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2016 Convention Stories

If At First You Don’t Succeed...

Julia WooleverJulia Woolever
Webmaster, Alpha Epsilon Alpha Chapter
The College of New Jersey, Ewing, NJ

We begin our story in December 2014, when I received an email from Sigma Tau Delta I knew would tell me if my paper had been accepted to the 2015 convention in Albuquerque. I opened the message and read my fate: “Unfortunately your paper has not been accepted to this year’s convention.”

I was disappointed, and honestly a little embarrassed. I wasn’t sure where to go from there, but eventually pulled myself together, and decided that Albuquerque would be as good a place as any. I volunteered at the registration desk, chaired a session, and had a wonderful time bonding with the other members of my chapter and English majors from around the world.

Fast forward one year later, when I received another email from Sigma Tau Delta that I knew would tell me if my paper had been accepted to the 2016 convention in Minneapolis. I braced myself for the worst, reminded myself that I should be proud of having submitted at all, and opened the message: “Congratulations! Your paper has been accepted to this year’s convention.” I was thrilled and more than a little relieved.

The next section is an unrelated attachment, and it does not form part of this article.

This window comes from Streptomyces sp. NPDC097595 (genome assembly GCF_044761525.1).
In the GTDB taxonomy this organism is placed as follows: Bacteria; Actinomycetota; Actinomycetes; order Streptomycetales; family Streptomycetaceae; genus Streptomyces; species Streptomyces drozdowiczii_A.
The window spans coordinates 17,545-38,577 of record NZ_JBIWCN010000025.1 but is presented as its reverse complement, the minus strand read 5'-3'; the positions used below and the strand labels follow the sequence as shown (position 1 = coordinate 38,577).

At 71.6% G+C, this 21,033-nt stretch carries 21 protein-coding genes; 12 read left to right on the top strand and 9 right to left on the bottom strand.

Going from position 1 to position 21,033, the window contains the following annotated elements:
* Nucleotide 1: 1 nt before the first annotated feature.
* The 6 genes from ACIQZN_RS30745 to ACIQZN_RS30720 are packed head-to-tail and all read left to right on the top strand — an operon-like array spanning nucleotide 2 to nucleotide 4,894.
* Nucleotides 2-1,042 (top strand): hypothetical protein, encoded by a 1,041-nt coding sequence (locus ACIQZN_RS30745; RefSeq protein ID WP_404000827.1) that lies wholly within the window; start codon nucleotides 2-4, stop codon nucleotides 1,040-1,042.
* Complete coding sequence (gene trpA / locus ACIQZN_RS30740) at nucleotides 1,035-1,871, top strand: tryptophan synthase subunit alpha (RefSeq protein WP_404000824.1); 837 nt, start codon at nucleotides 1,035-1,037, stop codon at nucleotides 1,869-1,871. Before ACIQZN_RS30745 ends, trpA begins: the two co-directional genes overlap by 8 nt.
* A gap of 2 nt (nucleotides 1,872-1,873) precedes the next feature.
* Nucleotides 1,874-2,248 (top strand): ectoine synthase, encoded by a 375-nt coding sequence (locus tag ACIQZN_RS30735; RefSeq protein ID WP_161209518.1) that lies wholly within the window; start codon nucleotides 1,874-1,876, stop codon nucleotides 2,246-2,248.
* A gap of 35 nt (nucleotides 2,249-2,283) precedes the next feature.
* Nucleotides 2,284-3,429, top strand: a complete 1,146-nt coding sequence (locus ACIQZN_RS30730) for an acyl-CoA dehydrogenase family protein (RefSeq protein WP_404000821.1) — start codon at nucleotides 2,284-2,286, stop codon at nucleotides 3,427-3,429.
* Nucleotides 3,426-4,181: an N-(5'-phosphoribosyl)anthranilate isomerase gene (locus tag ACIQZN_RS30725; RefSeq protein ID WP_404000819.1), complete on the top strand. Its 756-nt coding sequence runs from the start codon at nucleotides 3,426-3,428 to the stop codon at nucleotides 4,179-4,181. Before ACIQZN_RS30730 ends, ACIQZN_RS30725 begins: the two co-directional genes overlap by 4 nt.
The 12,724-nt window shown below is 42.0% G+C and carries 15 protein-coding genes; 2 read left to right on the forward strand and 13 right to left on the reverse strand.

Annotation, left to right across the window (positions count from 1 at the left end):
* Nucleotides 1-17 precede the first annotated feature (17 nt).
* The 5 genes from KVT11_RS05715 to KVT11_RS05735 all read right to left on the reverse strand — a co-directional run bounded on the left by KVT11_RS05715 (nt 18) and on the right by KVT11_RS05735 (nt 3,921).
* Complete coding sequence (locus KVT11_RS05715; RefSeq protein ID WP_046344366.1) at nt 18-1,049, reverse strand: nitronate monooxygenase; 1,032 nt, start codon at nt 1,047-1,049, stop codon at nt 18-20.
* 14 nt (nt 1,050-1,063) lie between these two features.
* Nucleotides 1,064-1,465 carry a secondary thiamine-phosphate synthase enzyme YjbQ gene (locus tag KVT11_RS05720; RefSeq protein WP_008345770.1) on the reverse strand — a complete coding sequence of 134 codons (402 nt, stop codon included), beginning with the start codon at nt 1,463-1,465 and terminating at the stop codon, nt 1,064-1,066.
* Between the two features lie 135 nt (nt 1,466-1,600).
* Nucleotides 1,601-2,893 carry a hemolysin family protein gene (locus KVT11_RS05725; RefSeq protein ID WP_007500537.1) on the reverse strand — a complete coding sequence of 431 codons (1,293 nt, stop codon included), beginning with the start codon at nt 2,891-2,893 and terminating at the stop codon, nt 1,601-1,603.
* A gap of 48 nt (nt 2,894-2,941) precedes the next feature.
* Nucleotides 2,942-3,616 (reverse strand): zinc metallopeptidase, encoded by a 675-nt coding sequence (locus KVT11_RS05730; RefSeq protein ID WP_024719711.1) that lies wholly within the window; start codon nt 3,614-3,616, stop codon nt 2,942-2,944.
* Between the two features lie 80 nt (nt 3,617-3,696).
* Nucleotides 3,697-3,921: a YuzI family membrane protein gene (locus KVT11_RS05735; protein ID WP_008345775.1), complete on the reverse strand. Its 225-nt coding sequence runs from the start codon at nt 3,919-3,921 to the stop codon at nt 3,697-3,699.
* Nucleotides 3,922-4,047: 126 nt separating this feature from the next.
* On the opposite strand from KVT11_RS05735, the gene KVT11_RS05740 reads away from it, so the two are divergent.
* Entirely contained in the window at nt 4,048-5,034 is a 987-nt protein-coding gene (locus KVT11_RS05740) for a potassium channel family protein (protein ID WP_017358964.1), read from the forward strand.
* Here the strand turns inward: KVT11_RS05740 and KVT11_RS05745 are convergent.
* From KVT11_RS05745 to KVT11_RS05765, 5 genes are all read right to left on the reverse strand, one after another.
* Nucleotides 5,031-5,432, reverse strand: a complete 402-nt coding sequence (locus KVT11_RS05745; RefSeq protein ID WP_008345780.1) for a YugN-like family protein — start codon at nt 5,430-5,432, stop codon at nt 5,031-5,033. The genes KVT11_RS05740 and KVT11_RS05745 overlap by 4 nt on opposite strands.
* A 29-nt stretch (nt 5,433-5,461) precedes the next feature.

Convention Award

Fast forward again to March 5, the closing day of the convention. I had spent my time in Minneapolis fully immersed in the wonderful world of literature. There was the Jane Austen panel in which fangirling over Colin Firth was not only accepted as serious criticism, but encouraged. There was the Careers for English Majors workshop in which I met an alumna who has my dream job at the New York Philharmonic. And of course, there was my own panel on Postcolonial Literature, which was actually moderated by someone whose dissertation I had cited in my paper. These kinds of personal connections are completely unique to Sigma Tau Delta, and they made my convention experience so fulfilling.

Given all of this, you can imagine my shock and surprise that things got even better that night when my paper was announced as First Place in the Critical Essays on British/World Literature category. As I walked across the ballroom to collect my prize, I thought of that wintry day in December of 2014 when I received the rejection email. I had grown so much since then, in writing skills, in confidence, and in happiness. Prize or no prize, I had found home in Sigma Tau Delta. It was with me the whole time.

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